Enduring artist inhabits the world of Plath with magical results…

Nine albums into a solo career that has rarely been anything other than thoroughly captivating, Kathryn Williams delivers a short, succinct and staggering record inspired by the work of Sylvia Plath. Initially responding to a commission for the Durham Book Festival’s celebration of the writer’s work in 2013, Williams found herself unable to escape the world of Plath’s sole novel, ‘The Bell Jar’, feeling compelled to give voice to events and characters she hadn’t touched on in the five songs she completed for the original literary event.

Having often been repurposed as a totem for teenage angst in recent years, the stark and cold tone of her sole novel ‘The Bell Jar’ was something of a shock upon re-reading. Plath’s semi-autobiographical protagonist, Esther Greenwood, became the central character for ‘Hypoxia’. While the record could easily stand tall without the need for any back-story, once such details are applied it becomes a quite remarkable listen.

At just shy of thirty minutes, its length belies the considerable emotional heft of these nine songs. Williams’ capacity to get under the skin of her very particular subject matter is consistently striking. Plath captures Esther’s reflections on mortality and existence when attending the funeral of a school friend who has taken her own life rather beautifully: “I took a deep breath and listened to the old brag of my heart. I am, I am, I am.” On ‘Beating Heart’, Williams uses that short second sentence as a delicate refrain in a lyric about contemplating suicide. When it is repeated, in muffled, drifting fashion, in the song’s final section, the lump in the throat is hard to shift.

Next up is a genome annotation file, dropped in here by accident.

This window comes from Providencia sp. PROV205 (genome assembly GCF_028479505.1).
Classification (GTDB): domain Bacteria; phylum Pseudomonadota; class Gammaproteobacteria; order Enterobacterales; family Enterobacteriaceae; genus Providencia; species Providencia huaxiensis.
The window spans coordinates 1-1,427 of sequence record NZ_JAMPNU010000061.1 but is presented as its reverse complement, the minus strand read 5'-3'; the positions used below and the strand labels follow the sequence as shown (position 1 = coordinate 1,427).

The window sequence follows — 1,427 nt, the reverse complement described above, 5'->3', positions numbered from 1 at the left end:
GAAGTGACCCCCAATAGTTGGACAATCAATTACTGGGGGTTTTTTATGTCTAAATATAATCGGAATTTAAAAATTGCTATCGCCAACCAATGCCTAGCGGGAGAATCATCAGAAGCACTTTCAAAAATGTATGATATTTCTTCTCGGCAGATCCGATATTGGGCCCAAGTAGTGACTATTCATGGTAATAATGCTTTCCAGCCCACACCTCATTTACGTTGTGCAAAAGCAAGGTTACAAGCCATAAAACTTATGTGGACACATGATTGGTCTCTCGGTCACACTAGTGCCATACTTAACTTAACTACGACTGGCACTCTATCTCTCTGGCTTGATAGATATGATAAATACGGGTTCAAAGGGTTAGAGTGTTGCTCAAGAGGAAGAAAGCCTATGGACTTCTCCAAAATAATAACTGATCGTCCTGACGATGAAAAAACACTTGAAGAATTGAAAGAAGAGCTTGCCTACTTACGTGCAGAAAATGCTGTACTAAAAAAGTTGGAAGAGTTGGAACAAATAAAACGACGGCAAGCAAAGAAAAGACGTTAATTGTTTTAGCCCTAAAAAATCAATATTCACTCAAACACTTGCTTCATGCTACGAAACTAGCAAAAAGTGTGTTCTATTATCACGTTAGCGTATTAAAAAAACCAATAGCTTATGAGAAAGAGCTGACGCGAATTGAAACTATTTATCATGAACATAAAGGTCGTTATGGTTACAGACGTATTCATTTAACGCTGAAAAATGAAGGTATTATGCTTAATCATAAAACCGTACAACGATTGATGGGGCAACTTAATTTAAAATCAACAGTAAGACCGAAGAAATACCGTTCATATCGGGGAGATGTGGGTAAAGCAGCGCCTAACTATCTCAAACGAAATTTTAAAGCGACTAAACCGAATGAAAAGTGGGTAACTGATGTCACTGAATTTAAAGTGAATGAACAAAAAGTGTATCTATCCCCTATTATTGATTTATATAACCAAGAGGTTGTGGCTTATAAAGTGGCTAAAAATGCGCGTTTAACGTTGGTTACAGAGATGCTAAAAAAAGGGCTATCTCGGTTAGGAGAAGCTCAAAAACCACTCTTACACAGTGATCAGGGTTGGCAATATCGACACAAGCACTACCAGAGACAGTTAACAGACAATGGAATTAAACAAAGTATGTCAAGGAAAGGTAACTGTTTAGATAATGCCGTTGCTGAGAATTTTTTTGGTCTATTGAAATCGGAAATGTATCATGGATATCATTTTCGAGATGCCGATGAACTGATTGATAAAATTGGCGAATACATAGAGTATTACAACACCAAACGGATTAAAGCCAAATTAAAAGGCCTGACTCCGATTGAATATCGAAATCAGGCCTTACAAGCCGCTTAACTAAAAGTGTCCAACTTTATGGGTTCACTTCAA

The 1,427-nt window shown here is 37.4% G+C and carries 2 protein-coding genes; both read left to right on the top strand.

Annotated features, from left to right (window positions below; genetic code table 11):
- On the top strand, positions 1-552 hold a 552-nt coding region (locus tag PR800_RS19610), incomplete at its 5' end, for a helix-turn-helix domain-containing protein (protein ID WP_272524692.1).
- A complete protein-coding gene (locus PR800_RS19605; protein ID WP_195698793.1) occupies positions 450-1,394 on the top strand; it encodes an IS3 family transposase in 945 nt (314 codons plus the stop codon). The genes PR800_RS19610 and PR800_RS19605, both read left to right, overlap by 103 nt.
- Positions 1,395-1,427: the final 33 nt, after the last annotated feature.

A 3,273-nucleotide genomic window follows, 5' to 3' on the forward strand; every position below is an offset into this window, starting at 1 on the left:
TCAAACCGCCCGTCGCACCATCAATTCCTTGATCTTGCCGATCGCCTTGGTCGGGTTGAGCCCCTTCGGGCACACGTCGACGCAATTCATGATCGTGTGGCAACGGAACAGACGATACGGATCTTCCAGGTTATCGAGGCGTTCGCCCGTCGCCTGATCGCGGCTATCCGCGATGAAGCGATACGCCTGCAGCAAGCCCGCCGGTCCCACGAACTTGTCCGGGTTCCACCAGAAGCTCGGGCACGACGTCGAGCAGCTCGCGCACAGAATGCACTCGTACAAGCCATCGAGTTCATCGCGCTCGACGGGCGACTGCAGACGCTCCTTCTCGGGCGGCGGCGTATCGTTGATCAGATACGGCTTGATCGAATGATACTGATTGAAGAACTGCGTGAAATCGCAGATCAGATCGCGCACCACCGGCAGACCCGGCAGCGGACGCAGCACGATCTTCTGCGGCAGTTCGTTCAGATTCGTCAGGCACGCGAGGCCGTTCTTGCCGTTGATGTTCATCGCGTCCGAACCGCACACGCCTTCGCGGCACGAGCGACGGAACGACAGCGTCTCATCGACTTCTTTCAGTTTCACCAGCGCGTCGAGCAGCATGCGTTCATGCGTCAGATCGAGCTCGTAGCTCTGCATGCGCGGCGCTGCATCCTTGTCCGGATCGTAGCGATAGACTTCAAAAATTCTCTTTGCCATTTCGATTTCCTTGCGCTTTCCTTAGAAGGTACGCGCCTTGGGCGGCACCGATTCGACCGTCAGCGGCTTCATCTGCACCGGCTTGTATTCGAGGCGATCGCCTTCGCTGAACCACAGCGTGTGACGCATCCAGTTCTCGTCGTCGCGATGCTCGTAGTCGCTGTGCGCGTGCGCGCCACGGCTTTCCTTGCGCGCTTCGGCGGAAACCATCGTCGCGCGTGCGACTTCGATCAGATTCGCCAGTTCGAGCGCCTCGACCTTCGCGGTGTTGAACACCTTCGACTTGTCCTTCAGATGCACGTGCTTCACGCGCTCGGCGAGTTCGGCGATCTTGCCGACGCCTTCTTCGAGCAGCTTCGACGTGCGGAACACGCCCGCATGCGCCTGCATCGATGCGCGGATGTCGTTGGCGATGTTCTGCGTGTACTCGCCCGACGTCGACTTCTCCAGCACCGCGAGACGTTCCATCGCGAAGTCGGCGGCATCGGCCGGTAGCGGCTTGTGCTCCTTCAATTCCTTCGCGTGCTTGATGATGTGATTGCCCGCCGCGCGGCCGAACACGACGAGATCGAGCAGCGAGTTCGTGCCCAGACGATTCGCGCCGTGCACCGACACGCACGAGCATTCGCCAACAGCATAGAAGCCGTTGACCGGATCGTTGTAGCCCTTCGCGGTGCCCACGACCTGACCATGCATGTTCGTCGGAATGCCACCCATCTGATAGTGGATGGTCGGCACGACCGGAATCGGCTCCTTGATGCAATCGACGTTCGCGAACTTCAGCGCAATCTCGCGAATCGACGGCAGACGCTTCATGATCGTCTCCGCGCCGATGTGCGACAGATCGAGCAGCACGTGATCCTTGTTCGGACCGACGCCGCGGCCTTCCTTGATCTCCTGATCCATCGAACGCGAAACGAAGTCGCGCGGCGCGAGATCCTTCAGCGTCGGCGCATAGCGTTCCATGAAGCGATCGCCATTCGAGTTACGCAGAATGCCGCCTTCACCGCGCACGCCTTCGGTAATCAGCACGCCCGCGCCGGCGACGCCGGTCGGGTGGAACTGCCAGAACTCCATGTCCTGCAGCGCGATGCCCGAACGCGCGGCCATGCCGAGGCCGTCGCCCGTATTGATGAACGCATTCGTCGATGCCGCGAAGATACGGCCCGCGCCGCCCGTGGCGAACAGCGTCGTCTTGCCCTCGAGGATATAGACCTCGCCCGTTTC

There are moments when the mood swings, such as the ten seconds before the final chorus of ‘Cuckoo’, where malevolence, frustration and despair rise out of the more subtle hints delivered by the song’s unsettling piano chords. Written from the perspective of Esther’s mother, it is a staggering piece that possesses an affectingly conflicted ache. The final song to be written, and in collaboration with producer Ed Harcourt, it is one of the finest moments in this underrated artist’s wonderful songbook.

Despite this, the track on ‘Hypoxia’ that most resolutely leaves its mark is ‘Tango With Marco’, drawing on a disturbing chapter from ‘The Bell Jar’ where a night out dancing on a first date mutates into an attempted rape. Williams conjures an eerily detached musical backdrop for a lyric that is delivered with her customary clarity and precision. When the line “If I shout out in pain, you call it a good fuck” is left to linger just prior to the chorus, the sense of anger and contempt is palpable. By inhabiting and responding to a genuinely significant work of literature, Williams has produced her own spellbinding piece of art.


Words: Gareth James

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